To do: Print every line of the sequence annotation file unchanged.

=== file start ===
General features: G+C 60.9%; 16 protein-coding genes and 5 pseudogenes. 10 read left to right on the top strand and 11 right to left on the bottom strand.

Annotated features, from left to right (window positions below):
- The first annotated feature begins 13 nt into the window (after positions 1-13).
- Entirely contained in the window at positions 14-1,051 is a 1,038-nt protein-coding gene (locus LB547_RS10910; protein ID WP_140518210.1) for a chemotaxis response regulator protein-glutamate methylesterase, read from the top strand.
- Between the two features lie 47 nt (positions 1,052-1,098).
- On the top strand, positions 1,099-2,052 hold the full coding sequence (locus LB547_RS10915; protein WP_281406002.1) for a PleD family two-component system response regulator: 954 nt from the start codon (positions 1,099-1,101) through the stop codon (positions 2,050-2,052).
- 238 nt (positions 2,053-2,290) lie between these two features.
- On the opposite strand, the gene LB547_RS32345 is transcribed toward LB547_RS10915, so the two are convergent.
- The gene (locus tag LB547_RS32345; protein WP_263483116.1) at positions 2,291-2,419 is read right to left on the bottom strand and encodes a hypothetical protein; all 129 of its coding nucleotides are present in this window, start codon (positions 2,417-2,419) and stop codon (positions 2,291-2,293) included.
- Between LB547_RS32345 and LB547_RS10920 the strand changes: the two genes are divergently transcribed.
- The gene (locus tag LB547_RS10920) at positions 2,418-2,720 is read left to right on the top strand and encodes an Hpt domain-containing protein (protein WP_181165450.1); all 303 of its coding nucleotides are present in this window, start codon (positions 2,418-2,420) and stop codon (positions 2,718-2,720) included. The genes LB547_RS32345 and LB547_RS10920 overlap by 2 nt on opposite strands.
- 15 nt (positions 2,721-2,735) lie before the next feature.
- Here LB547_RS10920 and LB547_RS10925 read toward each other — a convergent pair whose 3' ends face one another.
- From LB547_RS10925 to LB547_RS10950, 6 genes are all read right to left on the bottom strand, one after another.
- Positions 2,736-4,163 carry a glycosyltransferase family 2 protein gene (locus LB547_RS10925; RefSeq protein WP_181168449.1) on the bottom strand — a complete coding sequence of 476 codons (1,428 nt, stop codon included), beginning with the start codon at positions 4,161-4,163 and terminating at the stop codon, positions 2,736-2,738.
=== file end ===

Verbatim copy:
General features: G+C 60.9%; 16 protein-coding genes and 5 pseudogenes. 10 read left to right on the top strand and 11 right to left on the bottom strand.

Annotated features, from left to right (window positions below):
- The first annotated feature begins 13 nt into the window (after positions 1-13).
- Entirely contained in the window at positions 14-1,051 is a 1,038-nt protein-coding gene (locus LB547_RS10910; protein ID WP_140518210.1) for a chemotaxis response regulator protein-glutamate methylesterase, read from the top strand.
- Between the two features lie 47 nt (positions 1,052-1,098).
- On the top strand, positions 1,099-2,052 hold the full coding sequence (locus LB547_RS10915; protein WP_281406002.1) for a PleD family two-component system response regulator: 954 nt from the start codon (positions 1,099-1,101) through the stop codon (positions 2,050-2,052).
- 238 nt (positions 2,053-2,290) lie between these two features.
- On the opposite strand, the gene LB547_RS32345 is transcribed toward LB547_RS10915, so the two are convergent.
- The gene (locus tag LB547_RS32345; protein WP_263483116.1) at positions 2,291-2,419 is read right to left on the bottom strand and encodes a hypothetical protein; all 129 of its coding nucleotides are present in this window, start codon (positions 2,417-2,419) and stop codon (positions 2,291-2,293) included.
- Between LB547_RS32345 and LB547_RS10920 the strand changes: the two genes are divergently transcribed.
- The gene (locus tag LB547_RS10920) at positions 2,418-2,720 is read left to right on the top strand and encodes an Hpt domain-containing protein (protein WP_181165450.1); all 303 of its coding nucleotides are present in this window, start codon (positions 2,418-2,420) and stop codon (positions 2,718-2,720) included. The genes LB547_RS32345 and LB547_RS10920 overlap by 2 nt on opposite strands.
- 15 nt (positions 2,721-2,735) lie before the next feature.
- Here LB547_RS10920 and LB547_RS10925 read toward each other — a convergent pair whose 3' ends face one another.
- From LB547_RS10925 to LB547_RS10950, 6 genes are all read right to left on the bottom strand, one after another.
- Positions 2,736-4,163 carry a glycosyltransferase family 2 protein gene (locus LB547_RS10925; RefSeq protein WP_181168449.1) on the bottom strand — a complete coding sequence of 476 codons (1,428 nt, stop codon included), beginning with the start codon at positions 4,161-4,163 and terminating at the stop codon, positions 2,736-2,738.